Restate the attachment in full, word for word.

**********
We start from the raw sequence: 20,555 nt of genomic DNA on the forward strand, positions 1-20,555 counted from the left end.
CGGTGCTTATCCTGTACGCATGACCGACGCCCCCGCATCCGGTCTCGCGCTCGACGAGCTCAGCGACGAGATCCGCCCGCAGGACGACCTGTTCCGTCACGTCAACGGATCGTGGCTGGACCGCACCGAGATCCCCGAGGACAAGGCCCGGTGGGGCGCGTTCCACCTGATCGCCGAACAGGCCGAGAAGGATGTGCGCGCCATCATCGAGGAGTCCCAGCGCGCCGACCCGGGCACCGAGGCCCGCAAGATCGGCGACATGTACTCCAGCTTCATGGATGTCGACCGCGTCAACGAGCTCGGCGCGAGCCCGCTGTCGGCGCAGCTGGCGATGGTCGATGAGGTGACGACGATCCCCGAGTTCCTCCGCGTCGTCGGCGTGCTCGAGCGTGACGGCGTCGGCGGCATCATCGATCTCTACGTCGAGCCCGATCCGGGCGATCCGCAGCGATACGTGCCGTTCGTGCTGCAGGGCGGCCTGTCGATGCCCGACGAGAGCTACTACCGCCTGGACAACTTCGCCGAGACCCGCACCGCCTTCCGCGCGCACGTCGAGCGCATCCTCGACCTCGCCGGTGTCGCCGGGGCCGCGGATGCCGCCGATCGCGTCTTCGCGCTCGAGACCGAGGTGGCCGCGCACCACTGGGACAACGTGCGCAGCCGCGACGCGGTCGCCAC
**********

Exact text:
We start from the raw sequence: 20,555 nt of genomic DNA on the forward strand, positions 1-20,555 counted from the left end.
CGGTGCTTATCCTGTACGCATGACCGACGCCCCCGCATCCGGTCTCGCGCTCGACGAGCTCAGCGACGAGATCCGCCCGCAGGACGACCTGTTCCGTCACGTCAACGGATCGTGGCTGGACCGCACCGAGATCCCCGAGGACAAGGCCCGGTGGGGCGCGTTCCACCTGATCGCCGAACAGGCCGAGAAGGATGTGCGCGCCATCATCGAGGAGTCCCAGCGCGCCGACCCGGGCACCGAGGCCCGCAAGATCGGCGACATGTACTCCAGCTTCATGGATGTCGACCGCGTCAACGAGCTCGGCGCGAGCCCGCTGTCGGCGCAGCTGGCGATGGTCGATGAGGTGACGACGATCCCCGAGTTCCTCCGCGTCGTCGGCGTGCTCGAGCGTGACGGCGTCGGCGGCATCATCGATCTCTACGTCGAGCCCGATCCGGGCGATCCGCAGCGATACGTGCCGTTCGTGCTGCAGGGCGGCCTGTCGATGCCCGACGAGAGCTACTACCGCCTGGACAACTTCGCCGAGACCCGCACCGCCTTCCGCGCGCACGTCGAGCGCATCCTCGACCTCGCCGGTGTCGCCGGGGCCGCGGATGCCGCCGATCGCGTCTTCGCGCTCGAGACCGAGGTGGCCGCGCACCACTGGGACAACGTGCGCAGCCGCGACGCGGTCGCCAC